"His noble and exquisitely beautiful countenance, the tone of his voice, his manners, the thousand enchantments that surrounded him, rendered him so different and so superior a being to any whom I had hitherto seen, that it was impossible he should not have left the most profound impression upon me. From that evening, during the whole of my subsequent stay at Venice, we met every day."

• • • • • • •

About the middle of April, Madame Guiccioli had been obliged to quit Venice with her husband. Having several houses on the road from Venice to Ravenna, it was his habit to stop at these mansions, one after the other, in his journeys between the two cities; and from all these places the enamoured young Countess now wrote to her lover, expressing, in the most passionate and pathetic terms, her despair at leaving him. So utterly, indeed, did this feeling overpower her, that three times, in the course of her first day's journey, she was seized with fainting-fits. In one of her letters, which I saw when at Venice, dated, if I recollect right, from "Ca Zen, Cavanella di Po,''she tells him that the solitude of this place, which she had before found irksome, was, now that one sole i^ea occupied her mind, become dear and welcome to her, and promises that, as soon as she arrives at Ravenna, "she will, according to his wish, avoid all general society, and devote herself to reading, music, domestic occupations, riding on horseback,—every thing, in short, that she knew he would most like.'' What a change for a young and simple girl, who, but a few weeks before, had thought only of society and the world, but who now saw no other happiness but in the hope of becoming worthy, by seclusion and self-instruction, of the illustrious object of her love!

On leaving this place, she was attacked with a dangerous illness on the road, and arrived half dead at Ravenna; nor was it found possible to revive or comfort her till an assurance was received from Lord Byron, expressed with all the fervour of real passion, that, in the course of the ensuing month, he would pay her a visit. Symptoms of consumption, brought on by her state of mind, had already shown themselves; and, in addition to the pain which this separation had caused her, she was also suffering much grief from the loss of her mother, who, at this time, died in giving birth to her twentieth child. Towards the latter end of May she wrote to acquaint Lord Byron that, having prepared all her relatives and friends to expect him, he might now, she thought, venture to make his appearance at Ravenna. Though, on the lady's account, hesitating as to the prudence of such a step, he, in obedience to her wishes, on the 2nd of June, set out from La Mira (at which place he had again taken a villa for the summer), and proceeded towards Romagna.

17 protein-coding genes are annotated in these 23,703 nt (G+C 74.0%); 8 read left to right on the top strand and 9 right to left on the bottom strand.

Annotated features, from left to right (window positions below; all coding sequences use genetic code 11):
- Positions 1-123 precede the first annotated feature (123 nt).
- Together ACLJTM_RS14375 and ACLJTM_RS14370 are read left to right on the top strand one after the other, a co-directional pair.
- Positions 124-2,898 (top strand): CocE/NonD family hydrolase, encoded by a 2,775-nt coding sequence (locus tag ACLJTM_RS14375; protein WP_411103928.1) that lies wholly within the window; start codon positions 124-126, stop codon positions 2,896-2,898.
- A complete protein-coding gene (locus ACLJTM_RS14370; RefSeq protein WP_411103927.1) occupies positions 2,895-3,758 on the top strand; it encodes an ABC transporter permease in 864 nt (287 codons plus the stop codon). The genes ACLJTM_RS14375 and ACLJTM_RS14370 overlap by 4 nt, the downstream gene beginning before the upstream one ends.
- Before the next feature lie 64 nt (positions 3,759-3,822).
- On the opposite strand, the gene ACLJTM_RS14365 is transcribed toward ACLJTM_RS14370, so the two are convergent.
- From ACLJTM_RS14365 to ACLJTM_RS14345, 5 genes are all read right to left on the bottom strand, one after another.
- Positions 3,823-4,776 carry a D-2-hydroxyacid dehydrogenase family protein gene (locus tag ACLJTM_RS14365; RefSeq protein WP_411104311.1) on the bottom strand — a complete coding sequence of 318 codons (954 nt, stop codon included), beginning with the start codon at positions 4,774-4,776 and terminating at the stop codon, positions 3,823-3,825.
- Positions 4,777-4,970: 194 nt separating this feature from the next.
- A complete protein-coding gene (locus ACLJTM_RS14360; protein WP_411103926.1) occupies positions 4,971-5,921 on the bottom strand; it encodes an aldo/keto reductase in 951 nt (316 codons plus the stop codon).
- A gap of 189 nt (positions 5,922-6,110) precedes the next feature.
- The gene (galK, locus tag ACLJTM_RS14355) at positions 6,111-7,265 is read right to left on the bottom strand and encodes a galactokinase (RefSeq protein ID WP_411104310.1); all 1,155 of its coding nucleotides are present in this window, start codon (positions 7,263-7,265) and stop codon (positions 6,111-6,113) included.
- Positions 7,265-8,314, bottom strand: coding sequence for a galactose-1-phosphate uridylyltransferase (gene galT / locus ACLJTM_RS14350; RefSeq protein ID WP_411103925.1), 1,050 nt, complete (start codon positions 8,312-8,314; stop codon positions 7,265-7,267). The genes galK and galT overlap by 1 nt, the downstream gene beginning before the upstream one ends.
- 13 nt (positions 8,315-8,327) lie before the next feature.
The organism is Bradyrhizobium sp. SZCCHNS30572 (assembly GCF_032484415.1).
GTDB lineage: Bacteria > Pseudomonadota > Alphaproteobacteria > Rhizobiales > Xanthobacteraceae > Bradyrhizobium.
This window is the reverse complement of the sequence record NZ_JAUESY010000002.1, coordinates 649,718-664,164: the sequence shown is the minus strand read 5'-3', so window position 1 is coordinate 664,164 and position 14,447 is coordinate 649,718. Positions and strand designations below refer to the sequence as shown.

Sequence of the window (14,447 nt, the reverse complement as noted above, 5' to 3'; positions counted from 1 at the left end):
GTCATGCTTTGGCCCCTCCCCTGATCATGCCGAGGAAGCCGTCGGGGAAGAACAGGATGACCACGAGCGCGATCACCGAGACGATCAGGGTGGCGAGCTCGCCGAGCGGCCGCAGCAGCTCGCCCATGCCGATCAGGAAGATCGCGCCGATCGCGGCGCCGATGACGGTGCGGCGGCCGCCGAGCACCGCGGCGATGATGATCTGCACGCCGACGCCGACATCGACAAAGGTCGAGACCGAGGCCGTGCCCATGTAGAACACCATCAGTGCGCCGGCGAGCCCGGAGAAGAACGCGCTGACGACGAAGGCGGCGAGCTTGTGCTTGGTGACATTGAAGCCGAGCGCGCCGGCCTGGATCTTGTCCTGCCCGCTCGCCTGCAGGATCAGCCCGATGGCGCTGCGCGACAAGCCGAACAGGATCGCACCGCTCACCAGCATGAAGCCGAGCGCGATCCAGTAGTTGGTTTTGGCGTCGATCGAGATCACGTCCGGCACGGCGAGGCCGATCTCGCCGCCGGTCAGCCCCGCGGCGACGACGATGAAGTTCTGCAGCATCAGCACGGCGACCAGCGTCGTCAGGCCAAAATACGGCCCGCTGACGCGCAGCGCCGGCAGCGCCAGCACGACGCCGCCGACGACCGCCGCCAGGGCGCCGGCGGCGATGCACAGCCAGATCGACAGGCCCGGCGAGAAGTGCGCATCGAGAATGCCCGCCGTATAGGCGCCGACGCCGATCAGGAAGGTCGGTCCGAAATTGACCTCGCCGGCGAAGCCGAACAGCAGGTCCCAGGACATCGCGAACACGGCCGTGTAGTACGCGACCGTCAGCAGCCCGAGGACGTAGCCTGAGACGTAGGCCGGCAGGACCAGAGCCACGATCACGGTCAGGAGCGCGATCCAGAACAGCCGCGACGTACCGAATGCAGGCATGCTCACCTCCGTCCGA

While he was lingering irresolute at Bologna, the Countess Guiccioli had been attacked with an intermittent fever, the violence of which combining with the absence of a confidential person to whom she had been in the habit of intrusting her letters, prevented her from communicating with him. At length, anxious to spare him the disappointment of finding her so ill on his arrival, she had begun a letter, requesting that he would remain at Bologna till the visit to which she looked forward should bring her there also; and was in the act of writing, when a friend came in to announce the arrival of an English lord in Ravenna. She could not doubt for an instant that it was her noble lover; and he had, in fact, notwithstanding his declaration to Mr. Hoppner that it was his intention to return to Venice immediately, wholly altered this resolution before the letter announcing it was despatched,— the following words being written on the outside cover I am just setting off for Ravenna, June 8, 1819.—I changed my mind this morning, and decided to go on."